In the area known as Old Town, she saw a man charging his cellphone from an outlet on a decorative planter, and joined him. They both were accused of third-degree theft, a Class C misdemeanor. Jackie’s Public Defender calls this move “another example of resources wasted for frivolous offenses.” Green writes:
According to the Electrical Research Institute, it costs about 25 cents a year to charge the average mobile phone. If the phone in this scenario had gone from zero charge to full charge, the cost would have amounted to mere fractions of a penny.
But it’s the principle of the thing, right? Stealing is stealing, right?
Do we want to go down that path? Do we want to return to the grotesque days when stealing bread could get your hand cut off? If Jackie were convicted of theft, it would be assumed by anyone who knew about it that she had snatched a purse or shoplifted. Even if a kind person were interested enough to ask what the crime had been, would they really believe anyone could be prosecuted for taking a tiny fraction of a cent’s worth of electricity?
Even worse, Jackie would have to go back and revise all those housing applications and check the “yes” box on the criminal history question. Her case went to Community Court, where she missed her arraignment, which resulted in a bench warrant. When Jackie surrendered, she was briefly booked into jail.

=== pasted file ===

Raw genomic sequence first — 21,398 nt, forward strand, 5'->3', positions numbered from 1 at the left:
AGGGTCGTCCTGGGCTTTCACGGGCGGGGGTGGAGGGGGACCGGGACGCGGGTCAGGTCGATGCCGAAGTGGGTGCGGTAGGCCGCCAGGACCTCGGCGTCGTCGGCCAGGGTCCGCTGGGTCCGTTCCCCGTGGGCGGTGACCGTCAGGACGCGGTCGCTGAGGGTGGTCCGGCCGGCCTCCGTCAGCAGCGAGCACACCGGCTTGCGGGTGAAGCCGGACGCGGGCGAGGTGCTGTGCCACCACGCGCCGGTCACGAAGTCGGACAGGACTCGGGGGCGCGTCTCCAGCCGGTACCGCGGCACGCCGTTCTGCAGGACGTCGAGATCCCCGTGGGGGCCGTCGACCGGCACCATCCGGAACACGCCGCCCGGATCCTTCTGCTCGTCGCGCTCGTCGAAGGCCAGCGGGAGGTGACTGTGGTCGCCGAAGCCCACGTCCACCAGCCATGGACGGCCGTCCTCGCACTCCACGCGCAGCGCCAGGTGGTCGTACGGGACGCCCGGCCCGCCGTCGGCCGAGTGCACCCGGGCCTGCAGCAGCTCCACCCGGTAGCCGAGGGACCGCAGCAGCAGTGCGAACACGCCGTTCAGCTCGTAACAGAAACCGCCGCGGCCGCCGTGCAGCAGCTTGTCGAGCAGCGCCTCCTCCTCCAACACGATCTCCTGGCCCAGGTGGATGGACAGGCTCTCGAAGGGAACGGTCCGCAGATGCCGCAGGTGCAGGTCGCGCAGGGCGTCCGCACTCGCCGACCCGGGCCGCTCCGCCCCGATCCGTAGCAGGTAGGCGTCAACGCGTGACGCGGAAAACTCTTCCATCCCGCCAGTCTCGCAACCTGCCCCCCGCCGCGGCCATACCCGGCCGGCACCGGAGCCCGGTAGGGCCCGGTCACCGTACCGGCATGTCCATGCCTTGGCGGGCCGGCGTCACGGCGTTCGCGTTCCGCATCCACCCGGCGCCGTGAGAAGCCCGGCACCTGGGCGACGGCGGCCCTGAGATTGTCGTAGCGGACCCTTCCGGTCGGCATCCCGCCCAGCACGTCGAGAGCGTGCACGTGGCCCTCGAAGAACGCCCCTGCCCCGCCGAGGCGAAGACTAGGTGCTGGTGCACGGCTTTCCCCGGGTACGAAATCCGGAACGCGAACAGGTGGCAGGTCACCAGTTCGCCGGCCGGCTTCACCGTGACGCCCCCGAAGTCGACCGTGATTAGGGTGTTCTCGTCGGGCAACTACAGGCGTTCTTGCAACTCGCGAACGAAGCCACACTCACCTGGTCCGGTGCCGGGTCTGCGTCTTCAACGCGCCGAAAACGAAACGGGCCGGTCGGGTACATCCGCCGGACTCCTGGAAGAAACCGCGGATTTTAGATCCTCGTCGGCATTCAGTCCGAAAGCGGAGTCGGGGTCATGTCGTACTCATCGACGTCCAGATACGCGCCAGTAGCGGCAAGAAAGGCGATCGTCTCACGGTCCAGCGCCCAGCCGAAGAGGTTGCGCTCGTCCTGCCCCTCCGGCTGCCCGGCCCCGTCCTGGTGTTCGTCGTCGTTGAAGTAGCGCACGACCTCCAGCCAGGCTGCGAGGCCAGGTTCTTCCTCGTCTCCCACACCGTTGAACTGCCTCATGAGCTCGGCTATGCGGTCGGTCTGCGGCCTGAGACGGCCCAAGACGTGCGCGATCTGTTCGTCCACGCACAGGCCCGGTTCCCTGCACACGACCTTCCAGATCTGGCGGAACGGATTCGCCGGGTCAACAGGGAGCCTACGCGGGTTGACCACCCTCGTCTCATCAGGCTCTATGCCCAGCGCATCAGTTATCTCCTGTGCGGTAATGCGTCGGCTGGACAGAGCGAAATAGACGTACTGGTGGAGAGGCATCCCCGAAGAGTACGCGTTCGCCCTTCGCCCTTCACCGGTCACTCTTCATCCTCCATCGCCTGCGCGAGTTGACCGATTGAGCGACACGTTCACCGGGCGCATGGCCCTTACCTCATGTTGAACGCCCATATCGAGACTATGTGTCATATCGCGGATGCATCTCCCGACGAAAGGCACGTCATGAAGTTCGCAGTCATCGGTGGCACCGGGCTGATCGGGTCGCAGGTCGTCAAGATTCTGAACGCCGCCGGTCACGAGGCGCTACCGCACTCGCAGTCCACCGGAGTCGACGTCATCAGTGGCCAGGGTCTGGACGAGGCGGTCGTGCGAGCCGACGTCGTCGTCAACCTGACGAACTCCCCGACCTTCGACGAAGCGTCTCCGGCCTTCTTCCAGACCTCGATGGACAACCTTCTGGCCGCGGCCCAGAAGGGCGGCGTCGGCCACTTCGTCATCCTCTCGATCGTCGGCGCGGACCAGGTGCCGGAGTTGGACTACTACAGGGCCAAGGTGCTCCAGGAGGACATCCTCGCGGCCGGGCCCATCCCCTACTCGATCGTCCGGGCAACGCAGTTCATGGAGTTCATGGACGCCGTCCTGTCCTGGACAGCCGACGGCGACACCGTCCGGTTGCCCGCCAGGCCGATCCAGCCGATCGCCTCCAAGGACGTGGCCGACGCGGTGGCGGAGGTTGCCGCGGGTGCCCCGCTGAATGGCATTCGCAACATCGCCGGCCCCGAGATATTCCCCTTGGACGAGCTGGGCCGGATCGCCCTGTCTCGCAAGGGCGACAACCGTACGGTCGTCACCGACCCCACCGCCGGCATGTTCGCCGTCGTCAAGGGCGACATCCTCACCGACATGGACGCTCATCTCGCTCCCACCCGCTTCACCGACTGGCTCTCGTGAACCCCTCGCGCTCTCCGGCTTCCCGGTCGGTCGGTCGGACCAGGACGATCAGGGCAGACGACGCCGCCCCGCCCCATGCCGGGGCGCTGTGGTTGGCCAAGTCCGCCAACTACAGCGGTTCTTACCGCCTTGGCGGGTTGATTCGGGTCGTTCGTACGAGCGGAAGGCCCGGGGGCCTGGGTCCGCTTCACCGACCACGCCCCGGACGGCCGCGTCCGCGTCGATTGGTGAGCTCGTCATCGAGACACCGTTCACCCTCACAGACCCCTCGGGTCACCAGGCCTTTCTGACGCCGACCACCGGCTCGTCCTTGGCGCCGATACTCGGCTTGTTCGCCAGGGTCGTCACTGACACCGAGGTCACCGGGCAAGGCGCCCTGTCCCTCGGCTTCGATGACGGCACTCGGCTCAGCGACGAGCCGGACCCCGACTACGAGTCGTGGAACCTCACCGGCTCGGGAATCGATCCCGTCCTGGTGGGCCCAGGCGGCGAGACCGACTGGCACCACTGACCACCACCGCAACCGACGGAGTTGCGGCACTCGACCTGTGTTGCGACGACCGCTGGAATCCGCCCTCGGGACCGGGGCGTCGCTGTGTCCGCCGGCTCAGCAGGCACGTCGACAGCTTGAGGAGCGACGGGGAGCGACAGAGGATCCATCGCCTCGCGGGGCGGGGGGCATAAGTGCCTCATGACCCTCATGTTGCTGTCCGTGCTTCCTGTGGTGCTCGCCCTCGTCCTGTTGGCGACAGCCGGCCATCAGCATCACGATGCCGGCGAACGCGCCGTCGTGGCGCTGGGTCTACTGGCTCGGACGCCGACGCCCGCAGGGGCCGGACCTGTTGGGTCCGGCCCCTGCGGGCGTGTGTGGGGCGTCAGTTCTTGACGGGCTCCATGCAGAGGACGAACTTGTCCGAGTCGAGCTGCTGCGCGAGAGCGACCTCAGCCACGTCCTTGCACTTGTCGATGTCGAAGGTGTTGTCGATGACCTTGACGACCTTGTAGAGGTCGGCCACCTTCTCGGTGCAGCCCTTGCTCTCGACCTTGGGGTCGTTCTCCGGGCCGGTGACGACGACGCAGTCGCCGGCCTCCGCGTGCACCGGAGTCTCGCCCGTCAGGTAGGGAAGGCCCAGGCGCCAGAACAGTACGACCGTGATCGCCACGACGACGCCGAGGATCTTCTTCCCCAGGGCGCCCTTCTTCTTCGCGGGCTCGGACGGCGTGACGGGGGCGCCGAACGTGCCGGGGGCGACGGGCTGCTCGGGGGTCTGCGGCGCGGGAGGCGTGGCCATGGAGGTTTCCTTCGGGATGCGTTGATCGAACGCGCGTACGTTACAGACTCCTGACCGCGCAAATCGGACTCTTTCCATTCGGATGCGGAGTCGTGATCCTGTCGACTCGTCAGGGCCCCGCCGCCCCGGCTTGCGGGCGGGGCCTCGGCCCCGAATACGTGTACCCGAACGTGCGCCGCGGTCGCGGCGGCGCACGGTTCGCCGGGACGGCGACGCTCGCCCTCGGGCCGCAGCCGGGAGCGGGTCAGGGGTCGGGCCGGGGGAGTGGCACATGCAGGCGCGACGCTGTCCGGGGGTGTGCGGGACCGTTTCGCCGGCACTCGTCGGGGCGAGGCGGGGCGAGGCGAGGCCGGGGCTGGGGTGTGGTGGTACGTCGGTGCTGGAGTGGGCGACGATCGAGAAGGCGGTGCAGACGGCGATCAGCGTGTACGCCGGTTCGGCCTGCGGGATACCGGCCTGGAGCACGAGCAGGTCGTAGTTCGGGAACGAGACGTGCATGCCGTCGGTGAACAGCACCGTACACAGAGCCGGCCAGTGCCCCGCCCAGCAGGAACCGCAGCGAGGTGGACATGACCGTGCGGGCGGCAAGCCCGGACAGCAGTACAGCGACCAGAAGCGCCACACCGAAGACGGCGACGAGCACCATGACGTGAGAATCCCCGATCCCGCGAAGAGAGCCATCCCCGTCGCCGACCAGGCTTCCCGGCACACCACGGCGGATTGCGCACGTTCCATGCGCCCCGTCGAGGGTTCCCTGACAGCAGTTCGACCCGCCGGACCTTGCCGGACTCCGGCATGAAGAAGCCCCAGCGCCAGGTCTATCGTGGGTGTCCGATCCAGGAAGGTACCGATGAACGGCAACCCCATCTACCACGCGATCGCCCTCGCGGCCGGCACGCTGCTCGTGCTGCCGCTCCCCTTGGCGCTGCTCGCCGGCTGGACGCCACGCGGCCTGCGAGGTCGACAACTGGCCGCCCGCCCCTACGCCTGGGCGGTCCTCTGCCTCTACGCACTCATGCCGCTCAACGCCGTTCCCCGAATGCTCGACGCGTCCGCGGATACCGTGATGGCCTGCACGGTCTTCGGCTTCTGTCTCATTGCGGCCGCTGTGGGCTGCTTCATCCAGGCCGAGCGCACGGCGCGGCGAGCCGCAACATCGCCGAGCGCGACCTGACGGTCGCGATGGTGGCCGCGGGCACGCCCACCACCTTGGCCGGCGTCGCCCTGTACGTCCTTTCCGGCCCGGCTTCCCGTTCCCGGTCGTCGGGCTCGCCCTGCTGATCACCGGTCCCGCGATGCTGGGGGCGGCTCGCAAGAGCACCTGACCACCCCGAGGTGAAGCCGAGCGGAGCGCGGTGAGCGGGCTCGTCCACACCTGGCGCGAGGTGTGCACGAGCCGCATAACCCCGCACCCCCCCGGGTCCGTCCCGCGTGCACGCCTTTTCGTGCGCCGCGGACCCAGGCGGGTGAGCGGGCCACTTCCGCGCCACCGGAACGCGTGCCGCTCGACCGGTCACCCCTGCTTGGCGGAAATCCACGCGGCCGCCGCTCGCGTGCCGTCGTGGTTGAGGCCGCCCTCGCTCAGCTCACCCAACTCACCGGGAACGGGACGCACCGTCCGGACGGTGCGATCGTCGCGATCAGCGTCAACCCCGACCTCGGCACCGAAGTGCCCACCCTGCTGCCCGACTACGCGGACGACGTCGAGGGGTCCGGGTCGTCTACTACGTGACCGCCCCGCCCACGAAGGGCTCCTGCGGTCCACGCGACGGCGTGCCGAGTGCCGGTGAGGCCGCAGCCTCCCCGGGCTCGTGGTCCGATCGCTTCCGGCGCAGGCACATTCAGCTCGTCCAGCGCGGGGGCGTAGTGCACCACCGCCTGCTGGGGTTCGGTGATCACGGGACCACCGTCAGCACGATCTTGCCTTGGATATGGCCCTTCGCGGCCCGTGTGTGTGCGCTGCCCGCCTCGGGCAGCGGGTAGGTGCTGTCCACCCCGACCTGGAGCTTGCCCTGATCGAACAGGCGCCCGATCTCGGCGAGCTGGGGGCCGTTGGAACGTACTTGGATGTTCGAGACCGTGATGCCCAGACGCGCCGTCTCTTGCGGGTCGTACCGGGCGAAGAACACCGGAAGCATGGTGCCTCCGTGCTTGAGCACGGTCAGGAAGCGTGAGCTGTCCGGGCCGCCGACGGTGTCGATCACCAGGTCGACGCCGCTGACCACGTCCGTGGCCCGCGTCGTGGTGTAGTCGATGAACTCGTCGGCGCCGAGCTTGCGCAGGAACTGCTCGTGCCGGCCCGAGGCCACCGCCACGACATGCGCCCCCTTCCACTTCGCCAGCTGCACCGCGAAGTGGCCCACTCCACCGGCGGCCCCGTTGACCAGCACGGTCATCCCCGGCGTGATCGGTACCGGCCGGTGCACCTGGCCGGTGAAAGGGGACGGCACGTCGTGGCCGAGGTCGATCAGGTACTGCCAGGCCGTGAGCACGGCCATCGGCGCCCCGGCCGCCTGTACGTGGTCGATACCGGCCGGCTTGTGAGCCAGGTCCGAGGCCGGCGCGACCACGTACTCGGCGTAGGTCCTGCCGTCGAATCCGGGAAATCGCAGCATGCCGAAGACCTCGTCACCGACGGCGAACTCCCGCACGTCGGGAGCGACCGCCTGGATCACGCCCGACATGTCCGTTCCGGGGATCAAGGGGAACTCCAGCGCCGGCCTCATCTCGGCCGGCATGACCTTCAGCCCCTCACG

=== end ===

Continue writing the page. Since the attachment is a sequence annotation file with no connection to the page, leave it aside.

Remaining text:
No, she’s not the perfect defendant, but the reader is taken through the unbelievable complications of a situation that just gets worse and worse. Jackie used to work in social services, and even sometimes with the police, but she has a different impression of them now.
One question that comes to mind is, before kindly providing indigent people with cellphones, did any government bureaucrat think for one second about how those indigent people would go about filling their phones with electrical power?
Why doesn’t some altruist figure out how to donate this incredibly cheap service of phone-charging? Does anyone really believe that a few cents worth of free electricity will encourage others to embrace the homeless lifestyle? It’s as if they’re afraid kids would hear about such a generous perk and say, “That’s the life for me!”
Source: “San Francisco Judges Dismiss 66000 Arrest Warrants Against The Homeless,” MintpressNews.com, 12/12/16
Source: “Homeless phone-charging ‘thief’ wanted security,” Streetroots.org, 03/06/15
Photo credit: Randy Robertson via Visualhunt/CC BY
Posted on November 29, 2016 by Pat Hartman
We recommend our own newsletter’s succinct description of the report on the criminalization of homelessness, recently released by the National Law Center on Homelessness & Poverty. Of this effort, House the Homeless President Richard R. Troxell says:
Advocates from around the country are uniting to expose and defeat the criminalization of homelessness that creates devastating barriers preventing people from getting living wage jobs and affordable housing that would enable them to escape homelessness.
The creators of this report, titled “Housing Not Handcuffs,” gathered information from 187 American cities and learned that nearly half of them prohibit sitting or lying down in public. In other words, the person experiencing homelessness is expected to stay on her or his feet at all times.